+1 Recommend
0 collections
      • Record: found
      • Abstract: found
      • Article: not found

      Landscape Composition and Spatial Prediction of Alveolar Echinococcosis in Southern Ningxia, China


      Read this article at

          There is no author summary for this article yet. Authors can add summaries to their articles on ScienceOpen to make them more accessible to a non-specialist audience.



          Alveolar echinococcosis (AE) presents a serious public health challenge within China. Mass screening ultrasound surveys can detect pre-symptomatic AE, but targeting areas identified from hospital records is inefficient regarding AE. Prediction of undetected or emerging hotspots would increase detection rates. Voles and lemmings of the subfamily Arvicolinae are important intermediate hosts in sylvatic transmission systems. Their populations reach high densities in productive grasslands where food and cover are abundant. Habitat availability is thought to affect arvicoline population dynamic patterns and definitive host–intermediate host interactions. Arvicoline habitat correlates with AE prevalence in Western Europe and southern Gansu Province, China.

          Methods and Findings

          Xiji County, Ningxia Hui Autonomous Region, borders southern Gansu. The aims of this study were to map AE prevalence across Xiji and test arvicoline habitat as a predictor. Land cover was mapped using remotely sensed (Landsat) imagery. Infection status of 3,205 individuals screened in 2002–2003 was related, using generalised additive mixed models, to covariates: gender; farming; ethnicity; dog ownership; water source; and areal cover of mountain pasture and lowland pasture. A Markov random field modelled additional spatial variation and uncertainty. Mountain pasture and lowland pasture were associated with below and above average AE prevalence, respectively.


          Low values of the normalised difference vegetation index indicated sub-optimality of lowland pasture for grassland arvicolines. Unlike other known endemic areas, grassland arvicolines probably did not provide the principal reservoir for Echinococcus multilocularis in Xiji. This result is consistent with recent small mammal surveys reporting low arvicoline densities and high densities of hamsters, pikas and jerboas, all suitable intermediate hosts for E. multilocularis, in reforested lowland pasture. The risk of re-emergence is discussed. We recommend extending monitoring to: southern Haiyuan County, where predicted prevalence was high; southern Xiji County, where prediction uncertainty was high; and monitoring small mammal community dynamics and the infection status of dogs.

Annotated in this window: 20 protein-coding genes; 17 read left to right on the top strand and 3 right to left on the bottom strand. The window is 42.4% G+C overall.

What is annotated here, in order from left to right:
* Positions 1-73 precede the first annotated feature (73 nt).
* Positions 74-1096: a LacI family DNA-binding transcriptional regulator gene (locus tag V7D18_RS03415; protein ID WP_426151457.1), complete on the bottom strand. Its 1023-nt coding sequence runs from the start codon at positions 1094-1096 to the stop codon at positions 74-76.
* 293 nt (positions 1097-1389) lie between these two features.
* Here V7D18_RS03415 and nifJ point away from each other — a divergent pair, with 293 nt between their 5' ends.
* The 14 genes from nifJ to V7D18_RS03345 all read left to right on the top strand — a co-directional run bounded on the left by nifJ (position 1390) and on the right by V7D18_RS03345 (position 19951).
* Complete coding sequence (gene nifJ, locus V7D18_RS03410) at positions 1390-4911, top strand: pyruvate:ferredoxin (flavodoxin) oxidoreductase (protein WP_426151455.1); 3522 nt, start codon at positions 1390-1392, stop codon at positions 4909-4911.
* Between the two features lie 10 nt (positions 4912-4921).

Author Summary

          In humans, larvae of the fox tapeworm Echinococcus multilocularis typically infect the liver where metastasis, calcification and necrosis cause the zoonotic disease alveolar echinococcosis (AE). Treatment is difficult. Early detection greatly increases patient life expectancy but under-detection is a problem. Understanding the ecological conditions that elevate AE risk would help identify at-risk communities. Voles and lemmings of the subfamily Arvicolinae are important intermediate hosts in most AE endemic areas, and arvicoline habitat has been proposed as a predictor of AE risk. Using a model of spatial autocorrelation with land cover identified from satellite remote sensing imagery, we identified AE hotspots in southern Ningxia Hui Autonomous Region (NHAR), China. Hotspots were not located near optimal arvicoline habitats. Thus, non-arvicolines provide principal reservoirs in NHAR and the range of ecological conditions sustaining E. multilocularis transmission in China is greater than previously thought. We also show: social factors explain higher prevalence in females than males; dogs increase infection risk; and we argue that water source quality is important via interaction with other environmental variables. Our map of AE prevalence represents the current state-of-the-art regarding the spatial distribution of AE in southern NHAR and provides an important baseline for future monitoring programs there.